Published November 02, 2012
The Google Search iOS application just got a major update, bringing iPhone 5 support and promising "faster and significantly improved voice recognition." While the Google Search app still lacks many features compared to Siri, the updates illustrate how Google's voice recognition technology is still well ahead of Apple. Based on our hands-on testing, Google Search provides a wonderful user experience that bring serious competition to Apple's default voice assistant.
The Google Search home screen follows Google's minimalist design aesthetic, closely resembling the Google.com desktop homepage with the classic Google logo above an empty search bar. Along the bottom of the Google Search app are three icons providing access to Apps, Voice and Googles. Clicking Apps provides quick access to Google's entire suite of applications, such as Gmail, Calendar, Docs (which has now been rebranded as Google Drive) and more. Google Search also allows users to sign into their account, which means users won't need to sign into each app individually.
Google's voice search is leagues beyond Siri, loading spoken words almost instantly on screen and quickly performing the accompanying search as soon as we finished speaking. Thanks to Google Now, many of our questions had instant answers, such as the local weather, our inquiry about the President's birthday and the winner of the World Series. Feeling the speed, ease and accuracy of Google's voice recognition made us resent Siri's delays even more. Google is proud of its voice recognition engine, and it really shows in this application.
Google Googles, an image based search, is also present in the Google Search app. While results are not always 100 percent accurate, this is a handy feature that fits perfectly on a smartphone (or as a feature in the upcoming Google Glass). Clicking on the Googles icon brings up an in-app camera allowing us to snap a picture that was instantly ran through the Google Googles search.
We took a picture of a bottle of Advil and could instantly search for Advil Liqui-gels, see similar images or check out a Target ad. We also took a picture of our 13-inch Macbook Air but Google mistook it for a MacBook Pro. A fair mistake.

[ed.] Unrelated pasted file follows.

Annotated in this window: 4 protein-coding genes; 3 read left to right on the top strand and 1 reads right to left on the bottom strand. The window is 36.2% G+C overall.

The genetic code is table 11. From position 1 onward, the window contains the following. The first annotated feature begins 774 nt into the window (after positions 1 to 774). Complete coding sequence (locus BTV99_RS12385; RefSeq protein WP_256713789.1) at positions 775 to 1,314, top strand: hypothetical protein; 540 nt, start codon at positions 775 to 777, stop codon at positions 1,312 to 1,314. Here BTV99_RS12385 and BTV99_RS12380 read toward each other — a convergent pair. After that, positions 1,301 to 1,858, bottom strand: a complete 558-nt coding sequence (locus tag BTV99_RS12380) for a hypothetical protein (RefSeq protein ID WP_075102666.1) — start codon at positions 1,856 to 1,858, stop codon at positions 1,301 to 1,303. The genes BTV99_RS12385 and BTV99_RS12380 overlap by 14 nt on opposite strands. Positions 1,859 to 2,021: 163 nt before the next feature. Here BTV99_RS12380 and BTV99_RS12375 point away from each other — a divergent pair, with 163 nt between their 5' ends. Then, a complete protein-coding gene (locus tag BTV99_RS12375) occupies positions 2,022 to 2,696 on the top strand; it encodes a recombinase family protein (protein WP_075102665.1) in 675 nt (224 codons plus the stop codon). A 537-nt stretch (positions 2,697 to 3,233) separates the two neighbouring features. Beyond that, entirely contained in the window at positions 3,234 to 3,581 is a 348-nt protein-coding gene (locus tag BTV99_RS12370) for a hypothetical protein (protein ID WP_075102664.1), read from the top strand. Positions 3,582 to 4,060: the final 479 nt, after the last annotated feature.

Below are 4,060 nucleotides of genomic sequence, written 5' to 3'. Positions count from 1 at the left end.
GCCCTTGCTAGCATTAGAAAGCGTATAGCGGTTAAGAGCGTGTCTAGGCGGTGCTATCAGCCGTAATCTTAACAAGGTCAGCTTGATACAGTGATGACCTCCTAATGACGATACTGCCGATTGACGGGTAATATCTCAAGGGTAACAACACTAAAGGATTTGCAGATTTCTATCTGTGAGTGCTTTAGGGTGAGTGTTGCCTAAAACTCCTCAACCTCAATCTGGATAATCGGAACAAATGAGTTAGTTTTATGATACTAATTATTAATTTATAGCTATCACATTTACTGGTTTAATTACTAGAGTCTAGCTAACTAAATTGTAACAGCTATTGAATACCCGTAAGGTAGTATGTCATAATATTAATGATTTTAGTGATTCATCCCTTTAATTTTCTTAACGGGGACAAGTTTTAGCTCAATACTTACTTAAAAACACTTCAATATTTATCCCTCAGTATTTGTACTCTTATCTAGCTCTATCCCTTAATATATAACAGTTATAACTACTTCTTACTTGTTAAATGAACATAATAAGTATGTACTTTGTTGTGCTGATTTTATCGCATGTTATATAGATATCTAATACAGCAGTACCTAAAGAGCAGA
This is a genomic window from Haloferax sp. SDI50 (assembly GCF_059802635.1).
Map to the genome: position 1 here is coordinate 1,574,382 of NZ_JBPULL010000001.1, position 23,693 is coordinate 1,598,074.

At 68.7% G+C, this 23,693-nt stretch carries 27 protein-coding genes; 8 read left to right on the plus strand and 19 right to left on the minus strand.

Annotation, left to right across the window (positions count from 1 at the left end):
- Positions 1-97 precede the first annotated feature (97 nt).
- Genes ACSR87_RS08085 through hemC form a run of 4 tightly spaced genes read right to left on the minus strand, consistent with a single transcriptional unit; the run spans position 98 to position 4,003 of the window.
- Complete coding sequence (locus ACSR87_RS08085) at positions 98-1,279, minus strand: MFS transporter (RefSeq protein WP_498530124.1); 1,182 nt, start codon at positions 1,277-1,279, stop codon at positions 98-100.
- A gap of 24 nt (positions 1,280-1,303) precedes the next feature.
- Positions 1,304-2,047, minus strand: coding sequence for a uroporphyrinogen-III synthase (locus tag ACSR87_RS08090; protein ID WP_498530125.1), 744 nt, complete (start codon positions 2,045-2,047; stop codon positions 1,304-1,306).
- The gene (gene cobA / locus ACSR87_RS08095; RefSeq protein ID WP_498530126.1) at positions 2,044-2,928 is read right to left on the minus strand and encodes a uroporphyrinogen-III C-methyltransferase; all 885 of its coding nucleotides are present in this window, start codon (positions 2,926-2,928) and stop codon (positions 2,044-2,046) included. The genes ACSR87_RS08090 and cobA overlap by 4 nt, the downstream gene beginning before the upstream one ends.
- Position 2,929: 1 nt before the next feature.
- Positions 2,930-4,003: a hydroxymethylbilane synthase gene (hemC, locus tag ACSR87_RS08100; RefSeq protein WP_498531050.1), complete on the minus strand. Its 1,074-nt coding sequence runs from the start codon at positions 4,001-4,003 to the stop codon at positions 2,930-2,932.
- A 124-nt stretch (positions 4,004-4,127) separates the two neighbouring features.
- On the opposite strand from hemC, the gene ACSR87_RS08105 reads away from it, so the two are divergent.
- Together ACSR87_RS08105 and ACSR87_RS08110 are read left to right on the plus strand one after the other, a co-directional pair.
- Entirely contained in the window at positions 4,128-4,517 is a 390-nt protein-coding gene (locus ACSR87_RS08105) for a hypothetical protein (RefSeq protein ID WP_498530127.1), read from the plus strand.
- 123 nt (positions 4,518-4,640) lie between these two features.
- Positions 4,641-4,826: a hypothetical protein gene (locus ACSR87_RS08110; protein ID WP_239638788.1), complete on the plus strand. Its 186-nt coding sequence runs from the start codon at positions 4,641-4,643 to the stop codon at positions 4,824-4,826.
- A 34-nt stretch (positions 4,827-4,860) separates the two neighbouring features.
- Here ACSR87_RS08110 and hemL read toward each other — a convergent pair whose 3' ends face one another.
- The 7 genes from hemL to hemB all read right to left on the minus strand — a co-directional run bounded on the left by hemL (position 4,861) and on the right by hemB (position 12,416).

Like Siri, Google Search could also provide local business listings and give driving directions based on our current locations. We were able to find the nearest Dunkin' Donuts in seconds. Next, we wanted driving directions to Best Buy and received a Google search results screen with numerous nearby locations as well as quick links to contact, get directions or visit the website. Unfortunately, the Directions button opened Apple's Maps app rather than providing driving directions through Google Maps.
Overall, the new Google Search app provides a very pleasant and fast search experience. The voice recognition really blew us away. Unfortunately, this is no Siri-killer, yet. Google Search still can't send text messages, schedule reminders or book events in our calendar, but those features are only a matter of time. With Google's vast suite of cloud-based applications, from Google Calendar to Google Voice, it would be surprising if Google didn't introduce these features in the future.
Maybe Google Search for iOS is only meant to be a teaser, showing how advanced Google's technologies have grown and tempting iPhone users with the promise of fully-featured Android apps. Google Search will never enter the coveted launch-spot of the iPhone's held-down home button as long as Apple keeps the iPhone locked down. But Apple might be faltering as of late, first with the Maps app fiasco and with many complaining about Siri's performance. This has allowed Google to gracefully pick up the slack, releasing solid applications and high quality features into Apple's ecosystem.
The recent Google Search updates are a pleasure to use and should make Apple nervous. Siri has a little competition, and while Google Search doesn't yet have as many features, the user experience is enough to inspire a few converts.